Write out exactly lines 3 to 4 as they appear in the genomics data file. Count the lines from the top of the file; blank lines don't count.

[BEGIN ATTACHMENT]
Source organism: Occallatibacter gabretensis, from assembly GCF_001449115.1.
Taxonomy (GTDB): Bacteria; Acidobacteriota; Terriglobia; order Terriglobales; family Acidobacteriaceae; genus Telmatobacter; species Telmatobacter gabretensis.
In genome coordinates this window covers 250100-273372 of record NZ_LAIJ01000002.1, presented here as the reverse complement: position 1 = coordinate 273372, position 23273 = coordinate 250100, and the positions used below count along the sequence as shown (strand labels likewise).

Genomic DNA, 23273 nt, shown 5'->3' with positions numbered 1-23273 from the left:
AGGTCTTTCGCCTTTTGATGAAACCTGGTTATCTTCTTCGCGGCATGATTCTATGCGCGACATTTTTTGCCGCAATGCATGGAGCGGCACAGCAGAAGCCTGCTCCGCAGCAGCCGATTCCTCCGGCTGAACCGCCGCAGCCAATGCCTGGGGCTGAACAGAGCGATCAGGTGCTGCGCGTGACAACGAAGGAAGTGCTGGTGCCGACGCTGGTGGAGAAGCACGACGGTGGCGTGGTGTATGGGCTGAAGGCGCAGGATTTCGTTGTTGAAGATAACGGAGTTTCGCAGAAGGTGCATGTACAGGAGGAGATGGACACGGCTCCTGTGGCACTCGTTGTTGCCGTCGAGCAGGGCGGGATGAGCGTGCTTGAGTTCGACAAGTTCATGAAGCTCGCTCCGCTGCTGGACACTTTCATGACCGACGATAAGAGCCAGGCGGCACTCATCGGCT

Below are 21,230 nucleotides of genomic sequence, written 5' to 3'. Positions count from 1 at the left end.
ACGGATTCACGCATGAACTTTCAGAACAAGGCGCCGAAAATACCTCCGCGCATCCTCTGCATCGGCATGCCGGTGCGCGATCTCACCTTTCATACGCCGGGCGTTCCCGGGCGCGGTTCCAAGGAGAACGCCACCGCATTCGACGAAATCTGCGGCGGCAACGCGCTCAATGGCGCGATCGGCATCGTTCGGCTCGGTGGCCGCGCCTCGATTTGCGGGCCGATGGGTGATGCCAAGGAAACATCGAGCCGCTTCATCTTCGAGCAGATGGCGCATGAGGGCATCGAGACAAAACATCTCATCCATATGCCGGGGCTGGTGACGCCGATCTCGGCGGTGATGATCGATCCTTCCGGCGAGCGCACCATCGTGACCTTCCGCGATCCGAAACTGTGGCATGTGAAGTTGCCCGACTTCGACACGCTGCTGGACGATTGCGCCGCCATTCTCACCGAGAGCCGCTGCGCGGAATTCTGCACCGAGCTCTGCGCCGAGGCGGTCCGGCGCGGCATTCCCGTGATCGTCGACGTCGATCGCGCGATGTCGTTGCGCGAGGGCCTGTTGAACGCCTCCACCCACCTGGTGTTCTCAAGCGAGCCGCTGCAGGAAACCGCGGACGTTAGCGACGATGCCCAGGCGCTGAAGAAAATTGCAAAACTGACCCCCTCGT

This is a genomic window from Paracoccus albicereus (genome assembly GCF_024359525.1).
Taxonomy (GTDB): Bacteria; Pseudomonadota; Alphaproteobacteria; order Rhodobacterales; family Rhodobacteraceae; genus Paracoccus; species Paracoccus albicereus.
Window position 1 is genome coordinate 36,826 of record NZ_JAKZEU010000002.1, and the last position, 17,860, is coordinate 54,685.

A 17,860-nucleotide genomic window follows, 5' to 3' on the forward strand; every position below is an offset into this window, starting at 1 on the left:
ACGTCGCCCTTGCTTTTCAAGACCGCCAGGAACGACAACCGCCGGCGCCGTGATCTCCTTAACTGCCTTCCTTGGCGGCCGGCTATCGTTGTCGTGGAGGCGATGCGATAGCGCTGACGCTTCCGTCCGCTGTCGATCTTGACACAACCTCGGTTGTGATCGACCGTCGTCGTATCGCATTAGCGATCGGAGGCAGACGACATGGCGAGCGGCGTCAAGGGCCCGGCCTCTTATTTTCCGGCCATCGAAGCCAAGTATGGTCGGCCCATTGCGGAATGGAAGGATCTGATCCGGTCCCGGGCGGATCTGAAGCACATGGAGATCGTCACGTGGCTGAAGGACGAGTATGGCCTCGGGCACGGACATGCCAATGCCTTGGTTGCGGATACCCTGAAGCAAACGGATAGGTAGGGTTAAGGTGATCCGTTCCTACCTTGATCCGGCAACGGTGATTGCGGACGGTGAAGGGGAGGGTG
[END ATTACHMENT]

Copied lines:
In genome coordinates this window covers 250100-273372 of record NZ_LAIJ01000002.1, presented here as the reverse complement: position 1 = coordinate 273372, position 23273 = coordinate 250100, and the positions used below count along the sequence as shown (strand labels likewise).

Genomic DNA, 23273 nt, shown 5'->3' with positions numbered 1-23273 from the left: